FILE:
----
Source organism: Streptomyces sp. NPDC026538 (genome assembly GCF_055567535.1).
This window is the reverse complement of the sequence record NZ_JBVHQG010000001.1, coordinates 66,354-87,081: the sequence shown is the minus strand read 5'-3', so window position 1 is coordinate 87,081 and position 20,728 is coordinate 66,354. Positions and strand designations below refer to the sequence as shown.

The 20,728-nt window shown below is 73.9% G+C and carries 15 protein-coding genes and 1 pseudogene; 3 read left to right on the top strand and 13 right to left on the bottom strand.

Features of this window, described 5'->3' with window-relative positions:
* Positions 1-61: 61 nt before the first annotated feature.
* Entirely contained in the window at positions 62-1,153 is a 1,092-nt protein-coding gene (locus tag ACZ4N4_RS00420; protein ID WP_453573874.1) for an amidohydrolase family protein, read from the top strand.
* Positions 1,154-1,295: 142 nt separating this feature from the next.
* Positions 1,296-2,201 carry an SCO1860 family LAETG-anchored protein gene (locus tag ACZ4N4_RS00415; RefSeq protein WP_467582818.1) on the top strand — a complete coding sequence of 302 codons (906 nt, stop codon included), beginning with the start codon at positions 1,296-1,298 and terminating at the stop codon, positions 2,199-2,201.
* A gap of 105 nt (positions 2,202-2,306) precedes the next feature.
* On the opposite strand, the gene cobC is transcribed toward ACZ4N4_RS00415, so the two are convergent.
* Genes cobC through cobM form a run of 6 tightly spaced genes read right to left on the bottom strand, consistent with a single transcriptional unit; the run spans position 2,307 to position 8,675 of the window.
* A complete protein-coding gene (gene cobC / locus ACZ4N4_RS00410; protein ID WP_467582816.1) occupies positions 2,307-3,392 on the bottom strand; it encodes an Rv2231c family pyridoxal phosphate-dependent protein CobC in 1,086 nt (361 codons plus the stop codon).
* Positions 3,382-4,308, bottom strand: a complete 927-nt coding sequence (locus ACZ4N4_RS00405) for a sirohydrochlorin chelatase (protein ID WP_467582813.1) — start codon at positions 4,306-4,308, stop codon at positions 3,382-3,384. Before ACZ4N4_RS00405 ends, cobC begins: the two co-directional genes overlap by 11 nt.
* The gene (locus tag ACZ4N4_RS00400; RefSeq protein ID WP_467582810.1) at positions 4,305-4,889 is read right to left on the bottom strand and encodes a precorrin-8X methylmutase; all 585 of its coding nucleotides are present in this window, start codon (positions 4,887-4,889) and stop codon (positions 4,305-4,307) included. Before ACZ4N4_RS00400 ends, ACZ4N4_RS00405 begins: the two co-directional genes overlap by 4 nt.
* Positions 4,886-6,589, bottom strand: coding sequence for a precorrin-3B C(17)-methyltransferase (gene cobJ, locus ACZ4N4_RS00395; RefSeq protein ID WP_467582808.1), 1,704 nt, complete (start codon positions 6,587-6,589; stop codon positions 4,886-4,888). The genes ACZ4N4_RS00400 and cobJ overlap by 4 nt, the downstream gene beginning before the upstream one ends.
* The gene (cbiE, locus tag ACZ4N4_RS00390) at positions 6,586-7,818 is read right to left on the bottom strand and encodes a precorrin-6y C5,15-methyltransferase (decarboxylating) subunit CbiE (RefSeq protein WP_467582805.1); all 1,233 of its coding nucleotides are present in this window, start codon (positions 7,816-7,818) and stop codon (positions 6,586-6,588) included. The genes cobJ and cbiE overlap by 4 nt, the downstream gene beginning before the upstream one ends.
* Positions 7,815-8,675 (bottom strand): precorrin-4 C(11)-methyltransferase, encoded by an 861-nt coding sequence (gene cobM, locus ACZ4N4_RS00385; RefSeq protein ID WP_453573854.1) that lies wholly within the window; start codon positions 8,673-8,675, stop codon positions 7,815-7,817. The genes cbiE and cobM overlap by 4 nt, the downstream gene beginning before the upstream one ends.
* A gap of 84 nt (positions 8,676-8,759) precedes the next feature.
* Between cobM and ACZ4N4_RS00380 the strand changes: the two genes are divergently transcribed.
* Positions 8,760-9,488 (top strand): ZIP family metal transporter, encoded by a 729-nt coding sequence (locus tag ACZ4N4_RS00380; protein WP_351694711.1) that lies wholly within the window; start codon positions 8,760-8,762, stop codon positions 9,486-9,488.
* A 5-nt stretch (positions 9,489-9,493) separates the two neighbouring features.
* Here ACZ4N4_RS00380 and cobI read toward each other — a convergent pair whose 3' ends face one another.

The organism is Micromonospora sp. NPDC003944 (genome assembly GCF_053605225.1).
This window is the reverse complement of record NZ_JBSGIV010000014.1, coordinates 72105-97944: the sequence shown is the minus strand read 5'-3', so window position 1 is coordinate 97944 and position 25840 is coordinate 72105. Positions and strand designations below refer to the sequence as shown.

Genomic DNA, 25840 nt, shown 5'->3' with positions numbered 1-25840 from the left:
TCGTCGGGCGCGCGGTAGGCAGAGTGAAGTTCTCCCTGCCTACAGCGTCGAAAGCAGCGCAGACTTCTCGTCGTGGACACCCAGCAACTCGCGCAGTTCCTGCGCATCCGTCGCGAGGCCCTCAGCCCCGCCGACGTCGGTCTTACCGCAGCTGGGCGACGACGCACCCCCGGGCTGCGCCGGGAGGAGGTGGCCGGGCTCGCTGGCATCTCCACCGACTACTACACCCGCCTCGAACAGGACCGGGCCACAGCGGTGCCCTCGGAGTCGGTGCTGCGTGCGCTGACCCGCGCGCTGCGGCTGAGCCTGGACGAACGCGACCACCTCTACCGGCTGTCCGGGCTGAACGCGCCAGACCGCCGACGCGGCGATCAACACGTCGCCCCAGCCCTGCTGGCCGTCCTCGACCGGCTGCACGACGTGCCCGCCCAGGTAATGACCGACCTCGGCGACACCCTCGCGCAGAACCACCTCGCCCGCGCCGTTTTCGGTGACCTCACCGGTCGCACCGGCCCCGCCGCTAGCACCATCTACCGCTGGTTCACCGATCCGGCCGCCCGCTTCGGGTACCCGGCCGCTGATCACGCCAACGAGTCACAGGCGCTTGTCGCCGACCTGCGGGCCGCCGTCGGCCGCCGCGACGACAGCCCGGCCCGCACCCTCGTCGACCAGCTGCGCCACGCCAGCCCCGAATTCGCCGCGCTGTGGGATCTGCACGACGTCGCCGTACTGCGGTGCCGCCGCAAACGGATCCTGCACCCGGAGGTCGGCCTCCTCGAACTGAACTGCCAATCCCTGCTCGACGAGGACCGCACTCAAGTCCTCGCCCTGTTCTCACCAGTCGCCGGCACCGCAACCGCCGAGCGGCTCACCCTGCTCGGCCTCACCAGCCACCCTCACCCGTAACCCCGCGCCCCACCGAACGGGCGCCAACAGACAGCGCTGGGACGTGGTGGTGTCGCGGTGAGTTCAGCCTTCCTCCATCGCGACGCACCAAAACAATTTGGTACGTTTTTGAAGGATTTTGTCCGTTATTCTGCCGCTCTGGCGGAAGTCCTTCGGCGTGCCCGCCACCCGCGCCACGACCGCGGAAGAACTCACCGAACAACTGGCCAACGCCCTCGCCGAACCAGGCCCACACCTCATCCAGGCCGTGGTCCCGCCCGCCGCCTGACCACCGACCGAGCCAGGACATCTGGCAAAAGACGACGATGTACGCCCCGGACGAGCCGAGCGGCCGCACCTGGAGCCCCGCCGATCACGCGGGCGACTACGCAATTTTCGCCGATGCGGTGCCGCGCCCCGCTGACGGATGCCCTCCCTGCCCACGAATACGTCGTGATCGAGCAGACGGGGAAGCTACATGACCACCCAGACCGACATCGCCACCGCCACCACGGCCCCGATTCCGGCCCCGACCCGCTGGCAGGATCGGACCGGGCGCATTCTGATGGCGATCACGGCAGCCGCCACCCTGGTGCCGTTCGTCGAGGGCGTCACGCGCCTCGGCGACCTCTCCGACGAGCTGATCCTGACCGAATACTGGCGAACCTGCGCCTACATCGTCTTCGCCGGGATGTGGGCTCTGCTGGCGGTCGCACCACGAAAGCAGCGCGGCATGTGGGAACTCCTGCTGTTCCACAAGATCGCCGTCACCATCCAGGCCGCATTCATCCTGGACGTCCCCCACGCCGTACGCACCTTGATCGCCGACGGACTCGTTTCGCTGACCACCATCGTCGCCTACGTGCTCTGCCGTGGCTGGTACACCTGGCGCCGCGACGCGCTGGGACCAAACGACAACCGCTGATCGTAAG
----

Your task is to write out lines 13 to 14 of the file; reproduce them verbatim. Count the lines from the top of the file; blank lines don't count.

* Positions 3,382-4,308, bottom strand: a complete 927-nt coding sequence (locus ACZ4N4_RS00405) for a sirohydrochlorin chelatase (protein ID WP_467582813.1) — start codon at positions 4,306-4,308, stop codon at positions 3,382-3,384. Before ACZ4N4_RS00405 ends, cobC begins: the two co-directional genes overlap by 11 nt.
* The gene (locus tag ACZ4N4_RS00400; RefSeq protein ID WP_467582810.1) at positions 4,305-4,889 is read right to left on the bottom strand and encodes a precorrin-8X methylmutase; all 585 of its coding nucleotides are present in this window, start codon (positions 4,887-4,889) and stop codon (positions 4,305-4,307) included. Before ACZ4N4_RS00400 ends, ACZ4N4_RS00405 begins: the two co-directional genes overlap by 4 nt.